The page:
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Reviewed by:
  • The Liturgical Planning of Byzantine Churches in Cappadocia
  • Debra M. Israel
Natalia B. Teteriatnikov. The Liturgical Planning of Byzantine Churches in Cappadocia. Orientalia Christiana Analecta, 252 Rome: Pontificio Istituto Orientale, 1996. Pp. 240.

Natalia Teteriatnikov’s volume satisfies on various levels. In its scope, its departure point (typological groups of liturgical furnishings in the rock-cut churches of Cappadocia), and its disciplined methodological approach (functional, historical and socio-economic), The Liturgical Planning of Byzantine Churches in Cappadocia succeeds both as a work for the specialist and as an instructional text. This book provides an analysis of types of liturgical furnishings in churches and, also, a treatment of the arrangement and function of the furnishings in specific parts of buildings that have liturgical import, the arrangements testifying to the liturgical function of the architectural parts. It is also a study of the social structure of the local communities which these church buildings were designed to serve not simply as religious, but as public and social places, as well.

An examination of the liturgical planning in the Byzantine province of Cappadocia, Teteriatnikov aims to identify the manner in which these rock-cut churches were used (25–28), to search for their architectural roots, and to trace their development from the early Christian period through the 13th century, the final period of activity in Cappadocian ecclesiastical foundations. Unfolding against the background of various historical events (e.g., the political consolidation of the region from Christianization through the Byzantine empire, the Arab invasion, iconoclasm, and the Turkish occupation), Teteriatnikov attempts to provide a basis for a historical understanding of church planning within a particular province with a particular geographical, administrative, and social [End Page 329] setting (28–31). Taking a synthetic approach, her comparative study of the rock-cut churches of Cappadocia combines aspects of liturgical planning with burial customs, as well as social and topographic aspects, to reveal the changes and modifications in planning and furnishings over time. She argues that the formation of Cappadocian church liturgical planning developed side by side with the growth of art, ritual, and society (25–31).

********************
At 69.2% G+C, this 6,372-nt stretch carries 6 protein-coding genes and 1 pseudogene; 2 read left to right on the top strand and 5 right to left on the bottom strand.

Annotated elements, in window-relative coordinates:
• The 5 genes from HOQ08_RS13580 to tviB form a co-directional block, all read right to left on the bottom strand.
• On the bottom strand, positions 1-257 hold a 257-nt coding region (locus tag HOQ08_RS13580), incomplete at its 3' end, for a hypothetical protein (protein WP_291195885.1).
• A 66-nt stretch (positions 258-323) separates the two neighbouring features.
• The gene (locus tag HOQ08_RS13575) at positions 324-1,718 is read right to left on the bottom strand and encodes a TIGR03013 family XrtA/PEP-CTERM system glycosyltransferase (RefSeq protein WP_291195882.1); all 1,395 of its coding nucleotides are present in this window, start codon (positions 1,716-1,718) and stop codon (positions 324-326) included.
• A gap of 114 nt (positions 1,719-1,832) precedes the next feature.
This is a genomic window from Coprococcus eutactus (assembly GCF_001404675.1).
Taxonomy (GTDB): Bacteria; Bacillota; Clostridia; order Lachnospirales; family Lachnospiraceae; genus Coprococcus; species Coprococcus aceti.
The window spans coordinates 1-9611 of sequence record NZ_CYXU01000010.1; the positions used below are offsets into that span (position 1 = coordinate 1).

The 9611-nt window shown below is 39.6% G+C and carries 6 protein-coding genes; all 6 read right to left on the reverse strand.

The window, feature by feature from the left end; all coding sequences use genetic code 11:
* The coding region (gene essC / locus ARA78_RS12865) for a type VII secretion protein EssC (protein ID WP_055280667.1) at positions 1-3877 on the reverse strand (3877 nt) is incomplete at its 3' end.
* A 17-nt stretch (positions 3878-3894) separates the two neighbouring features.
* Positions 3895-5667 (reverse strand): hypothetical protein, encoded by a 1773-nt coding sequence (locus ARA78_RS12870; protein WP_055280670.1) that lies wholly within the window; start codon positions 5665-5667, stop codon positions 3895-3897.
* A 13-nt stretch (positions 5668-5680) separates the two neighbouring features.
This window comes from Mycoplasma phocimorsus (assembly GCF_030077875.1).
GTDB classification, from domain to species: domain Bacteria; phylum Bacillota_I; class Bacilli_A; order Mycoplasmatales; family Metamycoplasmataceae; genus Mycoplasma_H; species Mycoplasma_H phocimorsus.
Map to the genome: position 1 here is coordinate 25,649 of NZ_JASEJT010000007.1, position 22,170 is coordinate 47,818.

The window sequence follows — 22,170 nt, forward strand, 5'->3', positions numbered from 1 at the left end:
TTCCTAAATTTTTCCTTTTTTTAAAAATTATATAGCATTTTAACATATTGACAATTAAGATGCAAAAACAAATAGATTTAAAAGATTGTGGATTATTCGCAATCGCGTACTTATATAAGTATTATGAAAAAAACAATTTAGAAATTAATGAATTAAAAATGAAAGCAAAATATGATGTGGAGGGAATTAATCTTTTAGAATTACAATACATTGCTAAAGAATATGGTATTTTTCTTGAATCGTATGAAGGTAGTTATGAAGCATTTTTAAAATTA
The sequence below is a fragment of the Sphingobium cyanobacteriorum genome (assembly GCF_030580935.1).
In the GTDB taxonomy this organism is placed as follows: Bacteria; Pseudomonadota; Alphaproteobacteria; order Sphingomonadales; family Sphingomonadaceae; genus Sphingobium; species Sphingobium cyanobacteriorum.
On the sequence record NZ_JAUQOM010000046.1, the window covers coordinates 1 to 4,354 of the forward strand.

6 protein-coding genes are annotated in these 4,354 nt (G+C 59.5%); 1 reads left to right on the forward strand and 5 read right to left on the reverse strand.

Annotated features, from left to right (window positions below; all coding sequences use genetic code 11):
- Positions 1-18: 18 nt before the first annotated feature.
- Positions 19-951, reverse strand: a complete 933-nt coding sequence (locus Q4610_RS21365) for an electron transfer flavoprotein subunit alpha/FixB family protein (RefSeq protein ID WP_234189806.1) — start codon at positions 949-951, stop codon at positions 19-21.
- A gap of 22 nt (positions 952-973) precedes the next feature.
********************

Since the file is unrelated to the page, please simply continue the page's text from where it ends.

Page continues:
Teteriatnikov traces over four chapters, the design and function of furnishings in sanctuaries (33–78), the naos (79–127), entrance compartments (129–64), and burial places (165–82). A fifth chapter treats the social and economic implications of the ecclesiastical foundations and liturgical arrangements (183–216), and terminates with a succinct summary of conclusions (225–32). Proceeding systematically, Teteriatnikov deals not only with design types but their variants (e.g., single apse and multiple sanctuary arrangements in single-nave, cruciform, or basilica schemes), concluding each chapter with comparative considerations of types and function elsewhere.

Teteriatnikov reconstructs liturgical practice in the excavated churches of Cappadocia based on the physical and decorative evidence and the testimony of inscriptions. She maintains that the shape of the liturgy and, therefore, the placement of liturgical furnishings in churches, is a reflection of the relationship between the laity and the monks and clergy, and that the nature of this relationship was based on geographic, religious, economic, and social factors. She further holds that economic conditions and financial support of Cappadocian ecclesiastical foundations constitute a key factor in understanding the tremendous number of churches and monasteries in various districts of this Byzantine province (187). These factors are held to illustrate the actual involvement of donors—religious or laity—in church planning and decoration. Thus, Teteriatnikov focuses our attention on patronage in Cappadocia (197–216, not yet treated exhaustively) and particularly two aspects of it: the approximate extent and motivations of lay patronage and, second, the nature of the monastic-lay relationship.

Teteriatnikov’s study of the liturgical planning of Byzantine Cappadocia is quietly exemplary. The presentation of the evidence, as well as the comparative and interpretative materials, like the methodology, is clear and direct, the prose; like the discussion, simple and unadorned. Discussion is laid out so explicitly that the student, like the seasoned scholar, can follow it meaningfully, taking away a lucid apprehension of the history of Byzantine churches from the early Christian through the Middle Byzantine periods.

If there is a weakness, it is in the illustrative material. Whereas discussion of the Cappadocian foundations...

Additional Information

ISSN
1086-3184
Print ISSN
1067-6341
Pages
pp. 329-331
Launched on MUSE
1998-06-01
Open Access
No
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